Intermittent fasting is an effective way to control your appetite and lose weight. A regular eating schedule is included in this eating plan in addition to fasting periods. There are a lot of different terms that you can use, like eating window, eating period, and so on. Intermittent fasting places more emphasis on WHEN to eat than WHAT to eat unlike diets such as the Keto Diet and the Paleo Diet which focus on the types of food.
Several hours of fasting or reducing the number of meals some days or weeks can help the body burn fat. Therefore, you will need to fast for a few hours or reduce the food you consume. Here are some of the types of intermittent fasting:
- Alternate day fasting
- Time-restricted eating
- The 24 hour fast
- 5: 2 method
Alternate day fasting is one type of intermittent fasting. This is modified fasting since every other day is a fast. You usually eat regularly one day, fast the next day, and repeat this cycle every other day. On a fasting day, you should consume approximately 500 calories, and on normal days, you should have a normal diet. In other words, for alternate day fasting, you cut down your normal eating to 25%, leaving you with about 500 calories for the day.
Time-restricted eating is the second type of intermittent fasting. For example, 16:8 is a time-restricted eating schedule. A person following this diet fasts for 16 hours and eats within an eight-hour window. Among the time-restricted eating, examples of schedules are 9 to 5, 11 to 7, and 12 to 8. The 9 to 5 window specifies that a person can eat all their meals between 9 am and 5 pm. Furthermore, this is still a person who should aim for about 2000 calories, so don’t go overboard. It is a good idea to avoid too much snacking when you are doing intermittent fasting, even on off days. If you are fasting or outside the eating window, such as the 16:8 diet, you may drink water, black coffee, or other zero-calorie drinks, such as green tea. A time-restricted eating schedule is the easiest and most popular method because most of the fasting hours are spent asleep. It’s alright to change to another method later if it makes more sense to you. It is advised to try a few different ones and see what works best for you through trial and error. It is suggested to experiment with the times to figure out which eating window works best for you.
It may take up to four weeks for a person’s body to adjust to intermittent fasting. Be patient! Stay consistent; give it time to work, the cravings will pass. The body has become very accustomed to eating all day, eating at night, and eating when we wake up. It will take some getting used to.
The third method of intermittent fasting is the 24-hour fast. Essentially, you will eat, stop, eat, stop. This method involves fasting for a full 24 hours without eating. The 24-hour fast occurs one to two times a week; you do not do it five days a week. The side effects can be extreme. Among the side effects are fatigue, headaches, irritability, hunger, and low energy. Oftentimes, a person may go from breakfast time today to breakfast time tomorrow or lunchtime today to lunchtime tomorrow. In other words, it doesn’t necessarily need to be the beginning of the day to the beginning of another day.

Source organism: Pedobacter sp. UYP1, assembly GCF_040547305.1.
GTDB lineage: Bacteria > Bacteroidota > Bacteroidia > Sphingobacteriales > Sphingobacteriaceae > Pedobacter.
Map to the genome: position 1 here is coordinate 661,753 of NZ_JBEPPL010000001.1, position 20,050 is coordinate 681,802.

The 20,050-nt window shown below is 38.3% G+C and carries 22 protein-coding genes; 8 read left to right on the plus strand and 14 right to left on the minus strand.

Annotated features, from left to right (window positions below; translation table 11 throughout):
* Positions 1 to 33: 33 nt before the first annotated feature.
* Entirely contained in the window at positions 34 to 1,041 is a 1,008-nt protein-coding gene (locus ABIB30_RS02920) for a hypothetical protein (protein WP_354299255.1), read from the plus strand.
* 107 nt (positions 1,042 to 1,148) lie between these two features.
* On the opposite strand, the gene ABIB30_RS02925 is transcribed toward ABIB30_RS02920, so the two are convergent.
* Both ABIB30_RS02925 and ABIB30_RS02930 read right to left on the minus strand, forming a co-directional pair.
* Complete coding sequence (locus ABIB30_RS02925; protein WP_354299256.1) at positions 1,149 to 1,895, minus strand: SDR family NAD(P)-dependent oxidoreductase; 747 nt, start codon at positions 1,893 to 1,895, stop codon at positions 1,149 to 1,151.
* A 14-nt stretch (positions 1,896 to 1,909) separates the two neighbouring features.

The 5:2 method is the fourth type of intermittent fasting. The 5:2 method means that a person eats normally for five days a week, and then two days a week, they eat a low-calorie diet – 500 to 600 calories. The 5:2 method will require a little bit more work on days when you’re doing calorie counting. The calorie count must be included in either a specific recipe that you’re using in order to keep track. For you to truly know what you’re eating, you’ll need to measure or weigh it. Otherwise, you might end up accidentally going over your calorie count. On the two days a person fasts, they may choose to have two meals, a 200 calorie meal and a 300 calorie meal. The best way to feel fuller would be to include high-protein and high-fiber foods. It has been shown that intermittent fasting is also effective when coupled with a plant-based diet or the Mediterranean diet. Many people use the 5:2 method to reduce the risk of disease in their family or reverse lifestyle diseases, such as hypertension, high cholesterol, and diabetes.
You should not use the intermittent fasting method if you fall into any of the following categories:
- If you are pregnant
- If you suffer from chronic disease
- If you are diabetic
- If you have or have had an eating disorder
The benefits of intermittent fasting include:
- Weight loss and lost inches from the waistline
- Improved metabolism
- Reduced blood pressure
- Reduced production of insulin growth factor (This hormone plays a role in cancer development)
- Activation of the processes that repair cells and cut insulin production
- Reduced risk of Alzheimer’s and dementia
- Improved mood and energy over time
Side effects of intermittent fasting include persistent hunger, temperature sensitivity, poor work and activity performance, irritability, and low energy.
Intermittent fasting is one of many methods available to assist in weight control. Be sure to do adequate research and speak with your primary care physician and/or health coach before deciding on one that is best for you and giving it a go.
Disclaimer: The information provided in this blog is not meant to be taken as medical advice. Be sure to consult your physician or that you are under the care and direction of a licensed medical professional before making any changes to diet and exercise.
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